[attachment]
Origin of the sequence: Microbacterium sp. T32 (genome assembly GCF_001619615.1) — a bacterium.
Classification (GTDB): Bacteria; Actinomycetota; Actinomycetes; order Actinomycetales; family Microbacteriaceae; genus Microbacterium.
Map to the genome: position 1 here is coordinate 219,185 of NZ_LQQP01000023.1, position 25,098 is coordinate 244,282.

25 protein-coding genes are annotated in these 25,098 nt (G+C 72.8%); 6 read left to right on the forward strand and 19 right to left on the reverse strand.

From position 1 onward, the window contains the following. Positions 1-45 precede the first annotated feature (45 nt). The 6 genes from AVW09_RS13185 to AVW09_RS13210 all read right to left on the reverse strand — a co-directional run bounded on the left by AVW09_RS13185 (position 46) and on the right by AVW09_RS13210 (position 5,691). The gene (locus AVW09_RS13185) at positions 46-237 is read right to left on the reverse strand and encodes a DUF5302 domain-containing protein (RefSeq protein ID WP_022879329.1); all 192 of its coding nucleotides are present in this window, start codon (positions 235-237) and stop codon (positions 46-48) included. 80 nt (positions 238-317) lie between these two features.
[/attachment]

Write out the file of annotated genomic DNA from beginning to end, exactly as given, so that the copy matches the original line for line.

Origin of the sequence: Microbacterium sp. T32 (genome assembly GCF_001619615.1) — a bacterium.
Classification (GTDB): Bacteria; Actinomycetota; Actinomycetes; order Actinomycetales; family Microbacteriaceae; genus Microbacterium.
Map to the genome: position 1 here is coordinate 219,185 of NZ_LQQP01000023.1, position 25,098 is coordinate 244,282.

25 protein-coding genes are annotated in these 25,098 nt (G+C 72.8%); 6 read left to right on the forward strand and 19 right to left on the reverse strand.

From position 1 onward, the window contains the following. Positions 1-45 precede the first annotated feature (45 nt). The 6 genes from AVW09_RS13185 to AVW09_RS13210 all read right to left on the reverse strand — a co-directional run bounded on the left by AVW09_RS13185 (position 46) and on the right by AVW09_RS13210 (position 5,691). The gene (locus AVW09_RS13185) at positions 46-237 is read right to left on the reverse strand and encodes a DUF5302 domain-containing protein (RefSeq protein ID WP_022879329.1); all 192 of its coding nucleotides are present in this window, start codon (positions 235-237) and stop codon (positions 46-48) included. 80 nt (positions 238-317) lie between these two features.